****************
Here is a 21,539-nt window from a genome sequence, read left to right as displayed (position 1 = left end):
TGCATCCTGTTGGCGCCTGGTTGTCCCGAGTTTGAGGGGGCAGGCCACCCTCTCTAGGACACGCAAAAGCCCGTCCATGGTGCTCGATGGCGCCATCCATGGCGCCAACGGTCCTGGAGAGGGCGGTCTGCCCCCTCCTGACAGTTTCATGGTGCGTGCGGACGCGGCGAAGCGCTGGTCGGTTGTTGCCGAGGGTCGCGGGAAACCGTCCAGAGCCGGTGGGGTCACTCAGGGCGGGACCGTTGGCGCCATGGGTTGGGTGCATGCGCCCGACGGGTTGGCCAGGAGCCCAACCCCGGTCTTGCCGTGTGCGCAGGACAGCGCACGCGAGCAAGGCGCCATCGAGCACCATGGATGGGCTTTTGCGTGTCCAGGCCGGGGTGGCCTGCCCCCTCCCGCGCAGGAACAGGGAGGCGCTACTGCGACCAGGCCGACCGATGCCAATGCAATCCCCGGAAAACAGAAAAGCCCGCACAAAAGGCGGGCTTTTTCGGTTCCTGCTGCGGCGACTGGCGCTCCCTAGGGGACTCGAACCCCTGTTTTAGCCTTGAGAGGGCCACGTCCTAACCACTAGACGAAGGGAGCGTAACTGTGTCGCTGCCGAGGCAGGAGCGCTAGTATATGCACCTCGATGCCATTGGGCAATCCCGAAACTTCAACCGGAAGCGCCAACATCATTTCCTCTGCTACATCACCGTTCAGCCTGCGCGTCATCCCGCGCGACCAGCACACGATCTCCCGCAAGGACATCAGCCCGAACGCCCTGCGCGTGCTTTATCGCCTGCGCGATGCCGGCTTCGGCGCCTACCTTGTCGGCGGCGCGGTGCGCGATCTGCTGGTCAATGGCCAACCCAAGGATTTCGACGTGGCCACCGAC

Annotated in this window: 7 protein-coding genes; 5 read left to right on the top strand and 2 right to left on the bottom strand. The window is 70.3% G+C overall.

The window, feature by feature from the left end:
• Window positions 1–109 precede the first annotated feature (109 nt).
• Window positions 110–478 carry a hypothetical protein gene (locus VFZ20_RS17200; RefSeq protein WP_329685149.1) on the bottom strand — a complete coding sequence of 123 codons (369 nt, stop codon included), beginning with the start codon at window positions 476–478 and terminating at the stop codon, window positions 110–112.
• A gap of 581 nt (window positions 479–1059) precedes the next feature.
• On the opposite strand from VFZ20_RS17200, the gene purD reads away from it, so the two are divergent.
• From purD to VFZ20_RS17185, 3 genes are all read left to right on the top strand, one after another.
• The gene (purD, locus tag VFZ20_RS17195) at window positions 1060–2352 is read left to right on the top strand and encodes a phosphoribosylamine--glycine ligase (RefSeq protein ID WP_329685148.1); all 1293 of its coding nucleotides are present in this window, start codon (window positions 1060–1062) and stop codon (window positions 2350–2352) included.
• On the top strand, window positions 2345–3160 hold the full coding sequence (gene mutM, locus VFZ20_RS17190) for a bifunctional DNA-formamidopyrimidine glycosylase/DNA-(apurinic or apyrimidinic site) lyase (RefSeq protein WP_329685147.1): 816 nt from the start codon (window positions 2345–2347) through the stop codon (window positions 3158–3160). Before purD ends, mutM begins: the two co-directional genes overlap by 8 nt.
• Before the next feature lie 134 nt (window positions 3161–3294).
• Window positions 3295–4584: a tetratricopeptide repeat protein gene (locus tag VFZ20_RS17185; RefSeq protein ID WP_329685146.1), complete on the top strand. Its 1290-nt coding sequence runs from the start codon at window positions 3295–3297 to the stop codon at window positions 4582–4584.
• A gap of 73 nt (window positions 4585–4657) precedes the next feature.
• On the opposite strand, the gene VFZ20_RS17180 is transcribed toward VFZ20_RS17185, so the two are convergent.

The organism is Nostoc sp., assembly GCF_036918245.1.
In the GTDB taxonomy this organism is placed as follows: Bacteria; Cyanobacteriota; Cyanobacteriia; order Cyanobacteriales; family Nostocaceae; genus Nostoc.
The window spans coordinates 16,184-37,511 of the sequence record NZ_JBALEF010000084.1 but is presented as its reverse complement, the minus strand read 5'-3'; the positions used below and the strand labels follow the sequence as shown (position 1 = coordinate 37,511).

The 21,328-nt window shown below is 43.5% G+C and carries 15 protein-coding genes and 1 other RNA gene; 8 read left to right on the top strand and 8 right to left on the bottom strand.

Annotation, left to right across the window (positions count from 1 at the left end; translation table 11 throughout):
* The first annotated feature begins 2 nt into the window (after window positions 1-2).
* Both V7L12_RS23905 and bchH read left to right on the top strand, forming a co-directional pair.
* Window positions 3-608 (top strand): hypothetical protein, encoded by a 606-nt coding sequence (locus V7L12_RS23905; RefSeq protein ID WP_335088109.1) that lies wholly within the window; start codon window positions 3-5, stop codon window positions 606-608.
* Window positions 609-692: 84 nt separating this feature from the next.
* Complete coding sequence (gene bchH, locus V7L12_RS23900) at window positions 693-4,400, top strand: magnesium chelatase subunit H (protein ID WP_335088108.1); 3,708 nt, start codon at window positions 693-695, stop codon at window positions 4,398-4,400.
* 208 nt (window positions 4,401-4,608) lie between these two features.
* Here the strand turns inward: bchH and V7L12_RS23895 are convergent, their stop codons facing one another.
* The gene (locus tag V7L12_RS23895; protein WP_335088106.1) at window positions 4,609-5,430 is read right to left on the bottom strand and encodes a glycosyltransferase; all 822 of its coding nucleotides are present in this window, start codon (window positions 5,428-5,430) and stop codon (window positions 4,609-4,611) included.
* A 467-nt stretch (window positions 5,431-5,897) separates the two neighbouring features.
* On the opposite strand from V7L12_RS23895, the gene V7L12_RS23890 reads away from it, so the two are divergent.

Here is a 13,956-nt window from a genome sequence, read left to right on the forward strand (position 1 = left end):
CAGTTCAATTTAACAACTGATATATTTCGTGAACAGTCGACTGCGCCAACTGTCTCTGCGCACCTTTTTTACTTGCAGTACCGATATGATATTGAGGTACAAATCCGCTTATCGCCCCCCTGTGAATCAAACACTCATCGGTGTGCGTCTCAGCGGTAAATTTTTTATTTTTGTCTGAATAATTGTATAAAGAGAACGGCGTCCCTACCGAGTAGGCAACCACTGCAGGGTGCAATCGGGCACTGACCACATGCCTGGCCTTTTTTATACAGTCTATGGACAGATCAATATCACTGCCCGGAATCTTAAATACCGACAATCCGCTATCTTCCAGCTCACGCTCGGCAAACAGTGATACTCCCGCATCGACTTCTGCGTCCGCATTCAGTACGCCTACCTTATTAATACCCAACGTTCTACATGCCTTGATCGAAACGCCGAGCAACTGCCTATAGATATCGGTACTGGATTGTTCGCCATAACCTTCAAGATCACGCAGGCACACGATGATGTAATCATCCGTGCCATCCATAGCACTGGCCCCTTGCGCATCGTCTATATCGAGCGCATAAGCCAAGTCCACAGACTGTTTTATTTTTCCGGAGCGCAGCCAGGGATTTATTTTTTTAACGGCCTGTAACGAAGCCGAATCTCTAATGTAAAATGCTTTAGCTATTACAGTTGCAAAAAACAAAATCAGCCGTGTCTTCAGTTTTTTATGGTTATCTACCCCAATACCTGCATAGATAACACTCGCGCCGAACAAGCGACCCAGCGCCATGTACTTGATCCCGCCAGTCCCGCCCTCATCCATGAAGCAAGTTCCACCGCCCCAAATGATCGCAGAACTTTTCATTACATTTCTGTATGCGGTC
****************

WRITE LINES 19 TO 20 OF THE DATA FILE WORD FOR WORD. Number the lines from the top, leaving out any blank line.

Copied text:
The 21,328-nt window shown below is 43.5% G+C and carries 15 protein-coding genes and 1 other RNA gene; 8 read left to right on the top strand and 8 right to left on the bottom strand.

Annotation, left to right across the window (positions count from 1 at the left end; translation table 11 throughout):